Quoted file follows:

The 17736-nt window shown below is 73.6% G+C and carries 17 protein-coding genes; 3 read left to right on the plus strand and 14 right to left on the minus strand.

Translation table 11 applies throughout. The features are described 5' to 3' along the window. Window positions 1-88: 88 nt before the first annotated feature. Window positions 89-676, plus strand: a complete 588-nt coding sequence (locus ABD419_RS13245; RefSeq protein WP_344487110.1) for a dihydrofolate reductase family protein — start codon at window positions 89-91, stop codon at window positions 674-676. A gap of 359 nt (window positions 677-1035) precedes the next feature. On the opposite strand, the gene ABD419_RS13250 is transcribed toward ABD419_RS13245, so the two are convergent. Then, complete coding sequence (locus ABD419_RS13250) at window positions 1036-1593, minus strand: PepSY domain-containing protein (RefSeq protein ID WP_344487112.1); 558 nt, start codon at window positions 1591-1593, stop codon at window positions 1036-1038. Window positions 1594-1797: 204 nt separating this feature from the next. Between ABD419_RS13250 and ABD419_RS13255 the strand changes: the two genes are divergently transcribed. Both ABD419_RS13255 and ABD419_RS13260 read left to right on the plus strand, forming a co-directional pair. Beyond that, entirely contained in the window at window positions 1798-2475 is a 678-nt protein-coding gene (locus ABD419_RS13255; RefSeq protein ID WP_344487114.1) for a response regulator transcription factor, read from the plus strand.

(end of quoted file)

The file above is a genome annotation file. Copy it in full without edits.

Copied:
The 17736-nt window shown below is 73.6% G+C and carries 17 protein-coding genes; 3 read left to right on the plus strand and 14 right to left on the minus strand.

Translation table 11 applies throughout. The features are described 5' to 3' along the window. Window positions 1-88: 88 nt before the first annotated feature. Window positions 89-676, plus strand: a complete 588-nt coding sequence (locus ABD419_RS13245; RefSeq protein WP_344487110.1) for a dihydrofolate reductase family protein — start codon at window positions 89-91, stop codon at window positions 674-676. A gap of 359 nt (window positions 677-1035) precedes the next feature. On the opposite strand, the gene ABD419_RS13250 is transcribed toward ABD419_RS13245, so the two are convergent. Then, complete coding sequence (locus ABD419_RS13250) at window positions 1036-1593, minus strand: PepSY domain-containing protein (RefSeq protein ID WP_344487112.1); 558 nt, start codon at window positions 1591-1593, stop codon at window positions 1036-1038. Window positions 1594-1797: 204 nt separating this feature from the next. Between ABD419_RS13250 and ABD419_RS13255 the strand changes: the two genes are divergently transcribed. Both ABD419_RS13255 and ABD419_RS13260 read left to right on the plus strand, forming a co-directional pair. Beyond that, entirely contained in the window at window positions 1798-2475 is a 678-nt protein-coding gene (locus ABD419_RS13255; RefSeq protein ID WP_344487114.1) for a response regulator transcription factor, read from the plus strand.